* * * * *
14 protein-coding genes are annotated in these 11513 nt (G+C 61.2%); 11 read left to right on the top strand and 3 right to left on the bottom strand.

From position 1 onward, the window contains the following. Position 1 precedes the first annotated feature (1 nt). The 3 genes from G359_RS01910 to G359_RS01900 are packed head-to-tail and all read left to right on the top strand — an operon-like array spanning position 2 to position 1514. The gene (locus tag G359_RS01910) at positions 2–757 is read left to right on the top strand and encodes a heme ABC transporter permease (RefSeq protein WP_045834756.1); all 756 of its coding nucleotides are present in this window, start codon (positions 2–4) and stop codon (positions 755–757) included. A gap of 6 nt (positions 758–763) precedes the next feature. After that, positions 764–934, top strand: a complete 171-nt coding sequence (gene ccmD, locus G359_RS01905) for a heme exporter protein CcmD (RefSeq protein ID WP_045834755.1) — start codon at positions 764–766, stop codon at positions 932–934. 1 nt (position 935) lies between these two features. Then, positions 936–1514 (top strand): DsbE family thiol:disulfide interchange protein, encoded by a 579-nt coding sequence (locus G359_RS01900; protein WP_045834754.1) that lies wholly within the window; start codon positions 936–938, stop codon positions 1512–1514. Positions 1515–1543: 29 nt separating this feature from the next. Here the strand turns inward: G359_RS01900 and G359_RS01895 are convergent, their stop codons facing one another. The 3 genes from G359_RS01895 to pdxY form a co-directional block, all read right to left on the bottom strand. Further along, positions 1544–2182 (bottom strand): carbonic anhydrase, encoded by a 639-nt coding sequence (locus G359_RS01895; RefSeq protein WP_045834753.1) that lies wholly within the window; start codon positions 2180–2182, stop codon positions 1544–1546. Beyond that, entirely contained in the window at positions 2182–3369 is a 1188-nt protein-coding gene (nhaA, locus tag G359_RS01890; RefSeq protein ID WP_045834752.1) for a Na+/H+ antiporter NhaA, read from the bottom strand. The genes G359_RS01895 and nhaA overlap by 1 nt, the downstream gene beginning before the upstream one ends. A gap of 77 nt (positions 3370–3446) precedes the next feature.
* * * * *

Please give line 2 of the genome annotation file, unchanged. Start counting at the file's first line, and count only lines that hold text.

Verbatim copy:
From position 1 onward, the window contains the following. Position 1 precedes the first annotated feature (1 nt). The 3 genes from G359_RS01910 to G359_RS01900 are packed head-to-tail and all read left to right on the top strand — an operon-like array spanning position 2 to position 1514. The gene (locus tag G359_RS01910) at positions 2–757 is read left to right on the top strand and encodes a heme ABC transporter permease (RefSeq protein WP_045834756.1); all 756 of its coding nucleotides are present in this window, start codon (positions 2–4) and stop codon (positions 755–757) included. A gap of 6 nt (positions 758–763) precedes the next feature. After that, positions 764–934, top strand: a complete 171-nt coding sequence (gene ccmD, locus G359_RS01905) for a heme exporter protein CcmD (RefSeq protein ID WP_045834755.1) — start codon at positions 764–766, stop codon at positions 932–934. 1 nt (position 935) lies between these two features. Then, positions 936–1514 (top strand): DsbE family thiol:disulfide interchange protein, encoded by a 579-nt coding sequence (locus G359_RS01900; protein WP_045834754.1) that lies wholly within the window; start codon positions 936–938, stop codon positions 1512–1514. Positions 1515–1543: 29 nt separating this feature from the next. Here the strand turns inward: G359_RS01900 and G359_RS01895 are convergent, their stop codons facing one another. The 3 genes from G359_RS01895 to pdxY form a co-directional block, all read right to left on the bottom strand. Further along, positions 1544–2182 (bottom strand): carbonic anhydrase, encoded by a 639-nt coding sequence (locus G359_RS01895; RefSeq protein WP_045834753.1) that lies wholly within the window; start codon positions 2180–2182, stop codon positions 1544–1546. Beyond that, entirely contained in the window at positions 2182–3369 is a 1188-nt protein-coding gene (nhaA, locus tag G359_RS01890; RefSeq protein ID WP_045834752.1) for a Na+/H+ antiporter NhaA, read from the bottom strand. The genes G359_RS01895 and nhaA overlap by 1 nt, the downstream gene beginning before the upstream one ends. A gap of 77 nt (positions 3370–3446) precedes the next feature.